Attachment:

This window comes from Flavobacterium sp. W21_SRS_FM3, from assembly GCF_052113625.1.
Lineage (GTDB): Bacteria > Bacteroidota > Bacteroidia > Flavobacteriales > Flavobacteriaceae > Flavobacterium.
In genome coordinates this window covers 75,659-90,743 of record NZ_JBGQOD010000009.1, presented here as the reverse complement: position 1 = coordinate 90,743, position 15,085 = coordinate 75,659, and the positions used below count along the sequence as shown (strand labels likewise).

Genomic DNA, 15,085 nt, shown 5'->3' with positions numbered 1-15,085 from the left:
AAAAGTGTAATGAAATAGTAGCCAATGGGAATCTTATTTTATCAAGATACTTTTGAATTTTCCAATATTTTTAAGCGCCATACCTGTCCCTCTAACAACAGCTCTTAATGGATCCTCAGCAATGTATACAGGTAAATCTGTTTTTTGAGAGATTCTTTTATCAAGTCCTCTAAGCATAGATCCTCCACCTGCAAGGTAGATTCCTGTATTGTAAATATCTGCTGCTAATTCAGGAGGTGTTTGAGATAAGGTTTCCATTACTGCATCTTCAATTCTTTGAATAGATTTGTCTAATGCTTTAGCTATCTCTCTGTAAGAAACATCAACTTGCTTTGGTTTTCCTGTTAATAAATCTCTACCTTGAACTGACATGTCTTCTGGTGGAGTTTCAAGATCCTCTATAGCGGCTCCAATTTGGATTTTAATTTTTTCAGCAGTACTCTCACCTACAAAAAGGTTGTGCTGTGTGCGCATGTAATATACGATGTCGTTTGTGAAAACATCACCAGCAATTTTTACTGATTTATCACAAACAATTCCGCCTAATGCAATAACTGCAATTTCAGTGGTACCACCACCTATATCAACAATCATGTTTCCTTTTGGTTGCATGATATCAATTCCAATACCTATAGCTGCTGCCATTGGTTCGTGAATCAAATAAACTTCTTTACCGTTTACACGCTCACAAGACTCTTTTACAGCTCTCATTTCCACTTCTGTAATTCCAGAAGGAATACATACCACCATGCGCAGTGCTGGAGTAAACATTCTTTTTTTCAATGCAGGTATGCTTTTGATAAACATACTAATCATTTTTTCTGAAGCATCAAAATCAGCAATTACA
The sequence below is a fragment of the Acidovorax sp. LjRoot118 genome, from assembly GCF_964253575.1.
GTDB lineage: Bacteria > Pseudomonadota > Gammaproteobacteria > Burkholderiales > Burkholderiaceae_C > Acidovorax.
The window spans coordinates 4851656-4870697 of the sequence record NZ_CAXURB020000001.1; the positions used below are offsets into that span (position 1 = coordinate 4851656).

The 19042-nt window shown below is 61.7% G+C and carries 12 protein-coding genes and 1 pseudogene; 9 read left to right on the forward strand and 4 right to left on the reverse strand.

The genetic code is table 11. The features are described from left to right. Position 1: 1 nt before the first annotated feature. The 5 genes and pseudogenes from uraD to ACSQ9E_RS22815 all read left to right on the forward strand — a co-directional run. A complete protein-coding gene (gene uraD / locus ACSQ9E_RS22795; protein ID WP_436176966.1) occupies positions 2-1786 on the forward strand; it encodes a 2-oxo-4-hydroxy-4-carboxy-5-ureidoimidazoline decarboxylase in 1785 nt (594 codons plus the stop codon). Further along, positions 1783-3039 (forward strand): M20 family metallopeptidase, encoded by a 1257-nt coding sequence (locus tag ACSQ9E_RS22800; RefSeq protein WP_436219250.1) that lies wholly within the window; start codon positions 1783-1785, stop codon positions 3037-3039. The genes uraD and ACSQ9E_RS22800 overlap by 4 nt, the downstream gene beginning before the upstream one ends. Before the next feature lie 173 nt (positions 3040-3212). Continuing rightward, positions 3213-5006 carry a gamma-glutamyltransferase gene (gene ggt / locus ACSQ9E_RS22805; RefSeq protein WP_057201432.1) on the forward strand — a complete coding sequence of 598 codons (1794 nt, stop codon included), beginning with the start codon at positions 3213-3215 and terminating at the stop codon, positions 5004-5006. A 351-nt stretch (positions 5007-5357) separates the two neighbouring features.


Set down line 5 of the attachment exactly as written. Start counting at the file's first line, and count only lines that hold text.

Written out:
AAAAGTGTAATGAAATAGTAGCCAATGGGAATCTTATTTTATCAAGATACTTTTGAATTTTCCAATATTTTTAAGCGCCATACCTGTCCCTCTAACAACAGCTCTTAATGGATCCTCAGCAATGTATACAGGTAAATCTGTTTTTTGAGAGATTCTTTTATCAAGTCCTCTAAGCATAGATCCTCCACCTGCAAGGTAGATTCCTGTATTGTAAATATCTGCTGCTAATTCAGGAGGTGTTTGAGATAAGGTTTCCATTACTGCATCTTCAATTCTTTGAATAGATTTGTCTAATGCTTTAGCTATCTCTCTGTAAGAAACATCAACTTGCTTTGGTTTTCCTGTTAATAAATCTCTACCTTGAACTGACATGTCTTCTGGTGGAGTTTCAAGATCCTCTATAGCGGCTCCAATTTGGATTTTAATTTTTTCAGCAGTACTCTCACCTACAAAAAGGTTGTGCTGTGTGCGCATGTAATATACGATGTCGTTTGTGAAAACATCACCAGCAATTTTTACTGATTTATCACAAACAATTCCGCCTAATGCAATAACTGCAATTTCAGTGGTACCACCACCTATATCAACAATCATGTTTCCTTTTGGTTGCATGATATCAATTCCAATACCTATAGCTGCTGCCATTGGTTCGTGAATCAAATAAACTTCTTTACCGTTTACACGCTCACAAGACTCTTTTACAGCTCTCATTTCCACTTCTGTAATTCCAGAAGGAATACATACCACCATGCGCAGTGCTGGAGTAAACATTCTTTTTTTCAATGCAGGTATGCTTTTGATAAACATACTAATCATTTTTTCTGAAGCATCAAAATCAGCAATTACA